10 You can observe that while the average of the residual is always zero, its spread around its mean does seem to depend on the area. This is an indication of heteroscedasticity. A more formal test is a regression of the square of the residuals on the explanatory variable(s). This is the BreuschPagan test: What you obtain after clicking on the BreushPagan test under Tests menu is the output of the test regression. You can observe that the squared residuals seem to depend positively on the value of area, so the prices of larger houses seem to have a larger variance than those of smaller houses. This is not surprising, and as you can see, heteroscedasticity is not an error but rather a characteristic of the data itself. The model seems to perform better for small houses than for bigger ones.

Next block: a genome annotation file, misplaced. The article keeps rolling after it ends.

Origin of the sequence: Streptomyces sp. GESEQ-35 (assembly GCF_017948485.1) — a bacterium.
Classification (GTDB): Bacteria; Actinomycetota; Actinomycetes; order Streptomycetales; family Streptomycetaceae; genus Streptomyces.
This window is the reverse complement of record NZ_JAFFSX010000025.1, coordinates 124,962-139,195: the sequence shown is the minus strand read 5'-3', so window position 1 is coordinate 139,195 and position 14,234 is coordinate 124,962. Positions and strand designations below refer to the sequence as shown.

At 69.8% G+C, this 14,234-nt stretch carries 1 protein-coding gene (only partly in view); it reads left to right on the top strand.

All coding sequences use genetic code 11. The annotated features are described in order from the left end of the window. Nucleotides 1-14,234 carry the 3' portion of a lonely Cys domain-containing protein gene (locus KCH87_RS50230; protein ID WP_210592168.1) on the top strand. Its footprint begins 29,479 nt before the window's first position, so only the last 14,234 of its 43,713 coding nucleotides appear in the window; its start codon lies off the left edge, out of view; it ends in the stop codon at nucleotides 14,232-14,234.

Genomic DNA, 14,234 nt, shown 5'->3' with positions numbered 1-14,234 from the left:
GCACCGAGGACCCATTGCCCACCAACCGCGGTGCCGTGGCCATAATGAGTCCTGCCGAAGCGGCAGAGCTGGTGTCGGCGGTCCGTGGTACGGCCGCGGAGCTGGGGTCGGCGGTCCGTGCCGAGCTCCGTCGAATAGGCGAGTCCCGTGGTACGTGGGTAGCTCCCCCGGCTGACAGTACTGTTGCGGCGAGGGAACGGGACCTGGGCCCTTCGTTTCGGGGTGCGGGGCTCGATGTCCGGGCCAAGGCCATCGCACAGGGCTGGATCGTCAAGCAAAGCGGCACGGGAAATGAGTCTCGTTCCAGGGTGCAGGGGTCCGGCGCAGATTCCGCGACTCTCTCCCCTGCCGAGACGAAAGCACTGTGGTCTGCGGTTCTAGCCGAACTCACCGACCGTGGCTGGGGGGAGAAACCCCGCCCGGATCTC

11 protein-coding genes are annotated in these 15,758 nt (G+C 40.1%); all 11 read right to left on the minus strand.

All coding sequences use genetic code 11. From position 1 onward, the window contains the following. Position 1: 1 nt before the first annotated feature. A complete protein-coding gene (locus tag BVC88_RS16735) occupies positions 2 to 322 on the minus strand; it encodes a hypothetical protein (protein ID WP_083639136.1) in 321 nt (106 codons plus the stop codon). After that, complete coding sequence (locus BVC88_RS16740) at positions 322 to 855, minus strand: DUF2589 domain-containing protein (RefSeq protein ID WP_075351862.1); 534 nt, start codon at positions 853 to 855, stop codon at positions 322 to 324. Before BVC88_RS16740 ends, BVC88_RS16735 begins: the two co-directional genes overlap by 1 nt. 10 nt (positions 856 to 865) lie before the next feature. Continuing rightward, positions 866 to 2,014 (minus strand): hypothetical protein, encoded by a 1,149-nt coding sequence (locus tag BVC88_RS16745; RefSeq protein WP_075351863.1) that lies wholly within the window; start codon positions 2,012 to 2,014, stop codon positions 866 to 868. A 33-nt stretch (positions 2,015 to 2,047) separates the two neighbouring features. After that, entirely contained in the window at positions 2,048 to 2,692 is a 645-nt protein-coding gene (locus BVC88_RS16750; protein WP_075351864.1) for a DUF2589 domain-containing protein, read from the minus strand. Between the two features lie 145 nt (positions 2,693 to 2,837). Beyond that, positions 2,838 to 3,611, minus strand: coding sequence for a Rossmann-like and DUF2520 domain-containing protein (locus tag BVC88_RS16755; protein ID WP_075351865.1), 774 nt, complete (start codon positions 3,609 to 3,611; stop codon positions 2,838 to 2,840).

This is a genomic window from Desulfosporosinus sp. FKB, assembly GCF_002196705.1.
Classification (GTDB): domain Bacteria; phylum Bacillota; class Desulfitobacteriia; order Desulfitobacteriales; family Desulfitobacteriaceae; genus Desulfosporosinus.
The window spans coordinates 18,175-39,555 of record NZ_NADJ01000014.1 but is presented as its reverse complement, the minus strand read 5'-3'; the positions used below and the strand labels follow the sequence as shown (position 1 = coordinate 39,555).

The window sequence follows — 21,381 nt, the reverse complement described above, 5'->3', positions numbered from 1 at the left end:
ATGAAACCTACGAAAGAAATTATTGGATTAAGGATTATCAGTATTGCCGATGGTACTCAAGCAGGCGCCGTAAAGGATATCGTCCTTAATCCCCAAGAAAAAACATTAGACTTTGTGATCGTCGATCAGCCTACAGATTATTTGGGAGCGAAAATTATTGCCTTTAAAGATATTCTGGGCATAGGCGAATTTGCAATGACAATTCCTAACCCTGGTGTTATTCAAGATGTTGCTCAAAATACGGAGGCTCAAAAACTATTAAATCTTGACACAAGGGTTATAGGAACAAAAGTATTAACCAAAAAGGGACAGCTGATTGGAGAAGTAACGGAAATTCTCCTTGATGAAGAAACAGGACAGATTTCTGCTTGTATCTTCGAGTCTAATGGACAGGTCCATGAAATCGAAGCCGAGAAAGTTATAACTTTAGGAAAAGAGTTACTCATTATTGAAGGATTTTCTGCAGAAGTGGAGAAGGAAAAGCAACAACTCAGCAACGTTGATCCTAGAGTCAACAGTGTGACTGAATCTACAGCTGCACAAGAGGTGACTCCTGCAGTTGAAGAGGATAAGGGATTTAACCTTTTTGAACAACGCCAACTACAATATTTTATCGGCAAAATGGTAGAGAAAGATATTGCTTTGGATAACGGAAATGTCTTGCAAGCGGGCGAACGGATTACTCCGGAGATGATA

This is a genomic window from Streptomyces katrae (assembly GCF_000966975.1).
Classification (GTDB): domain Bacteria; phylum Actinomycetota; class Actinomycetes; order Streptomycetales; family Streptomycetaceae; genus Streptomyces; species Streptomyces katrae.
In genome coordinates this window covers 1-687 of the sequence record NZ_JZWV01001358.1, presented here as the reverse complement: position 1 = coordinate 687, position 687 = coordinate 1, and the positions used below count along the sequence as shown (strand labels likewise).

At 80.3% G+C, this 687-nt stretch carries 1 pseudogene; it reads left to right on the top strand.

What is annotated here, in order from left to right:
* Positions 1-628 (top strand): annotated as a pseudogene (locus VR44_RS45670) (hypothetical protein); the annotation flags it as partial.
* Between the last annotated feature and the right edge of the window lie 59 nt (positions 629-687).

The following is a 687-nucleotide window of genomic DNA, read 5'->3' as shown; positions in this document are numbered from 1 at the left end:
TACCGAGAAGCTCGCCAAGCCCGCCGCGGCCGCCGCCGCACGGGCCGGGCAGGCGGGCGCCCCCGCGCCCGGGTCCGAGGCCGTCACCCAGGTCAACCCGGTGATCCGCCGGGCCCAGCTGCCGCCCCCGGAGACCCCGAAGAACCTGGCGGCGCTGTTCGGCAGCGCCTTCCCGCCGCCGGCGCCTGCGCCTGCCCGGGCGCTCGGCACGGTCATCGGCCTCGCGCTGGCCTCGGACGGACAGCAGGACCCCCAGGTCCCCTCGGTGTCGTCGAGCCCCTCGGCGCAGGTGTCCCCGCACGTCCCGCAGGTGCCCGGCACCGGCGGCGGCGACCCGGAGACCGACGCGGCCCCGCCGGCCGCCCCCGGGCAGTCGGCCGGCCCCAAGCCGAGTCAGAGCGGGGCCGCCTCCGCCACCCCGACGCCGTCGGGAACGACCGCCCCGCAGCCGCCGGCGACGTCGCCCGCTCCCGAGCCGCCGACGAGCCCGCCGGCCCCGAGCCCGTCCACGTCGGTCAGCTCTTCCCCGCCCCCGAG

11 You can also check the normality of the residuals under the Tests menu: Even though normality itself is not a crucial assumption, with only 14 observations we cannot expect that the distribution of the coefficients is close to normal unless the dependent variable (and the residual) follows a normal distribution. Hence this is a good news. Heteroscedasticity is a problem though inasmuch as it may affect the standard errors of the coefficients, and may reduce efficiency. There are two solutions. One is to use OLS (since it is still unbiased), but have the standard errors corrected for heteroscedasticity. This you can achieve by reporting heteroscedasticity robust standard errors, which is the popular solution. Go back to the Model menu, and OLS, and have now robust standard errors selected: